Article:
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3 responses to “Trail Updates: Frelard bollard removal + Help paint trees blue + Duwamish Trail work complete”

  1. Matthew

    It *is* an improvement to have the bollards gone, that’s for sure. Just gotta hope a drunk driver doesn’t get confused on his way home from Hale’s and make a bad decision. I did actually see a driver on the Burke-Gilman trail in front of the Fred Meyer about a week or two ago. He obviously was extremely confused — and not to make excuses, but I suppose that’s understandable, because the trail and street routing around the Hale’s/Fred Meyer area is… well, I’ll be polite and call it complicated.

    I’ve also seen a car, driven by a very confused elderly man with his elderly wife yelling at him from the passenger’s seat, on the lake front path in Chicago. That’s why I’m a little unsure whether we can confidently say that removing the bollards “improves safety” for cyclists and pedestrians.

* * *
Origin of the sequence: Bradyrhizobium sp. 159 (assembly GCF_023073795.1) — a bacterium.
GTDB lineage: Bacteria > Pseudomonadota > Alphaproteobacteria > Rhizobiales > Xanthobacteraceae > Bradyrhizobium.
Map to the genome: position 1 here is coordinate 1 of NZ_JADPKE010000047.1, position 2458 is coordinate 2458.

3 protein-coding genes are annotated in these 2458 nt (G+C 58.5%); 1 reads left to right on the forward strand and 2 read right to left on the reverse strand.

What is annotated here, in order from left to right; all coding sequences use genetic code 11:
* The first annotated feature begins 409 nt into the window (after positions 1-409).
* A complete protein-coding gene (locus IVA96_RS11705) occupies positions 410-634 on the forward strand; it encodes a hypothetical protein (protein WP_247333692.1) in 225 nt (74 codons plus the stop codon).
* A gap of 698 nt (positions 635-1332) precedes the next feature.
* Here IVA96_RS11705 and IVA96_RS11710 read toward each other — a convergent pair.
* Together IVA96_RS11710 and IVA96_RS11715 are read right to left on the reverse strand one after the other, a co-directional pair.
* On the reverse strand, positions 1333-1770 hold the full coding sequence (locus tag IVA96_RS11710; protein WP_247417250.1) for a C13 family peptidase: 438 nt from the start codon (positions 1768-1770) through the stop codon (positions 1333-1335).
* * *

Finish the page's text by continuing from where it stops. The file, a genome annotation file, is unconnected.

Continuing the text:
I know this is probably too much to ask, but it would have been extra nice if the crews could have removed the rumble strip crosswalks at the same time and replaced them with regular street paint. Not sure I understand the logic in the bumpy crosswalks.

    1. Gary

      Well Matthew, you answered my question, which was, has there ever been a driver so confused or a teenager so stupid as to try and drive up a bicycle path. ‘Cause, ya, those bollards seem super dumb and in the way.

      1. Tom Fucoloro

        My biggest problem with the bollards is that they are in an awkward spot in relation to the curb cut. Also. really only one is needed to stop cars (if that is deemed a big enough problem to necessitate them). They also were not very reflective, which made them seem more dangerous than having no bollards and dealing with the random confused driver…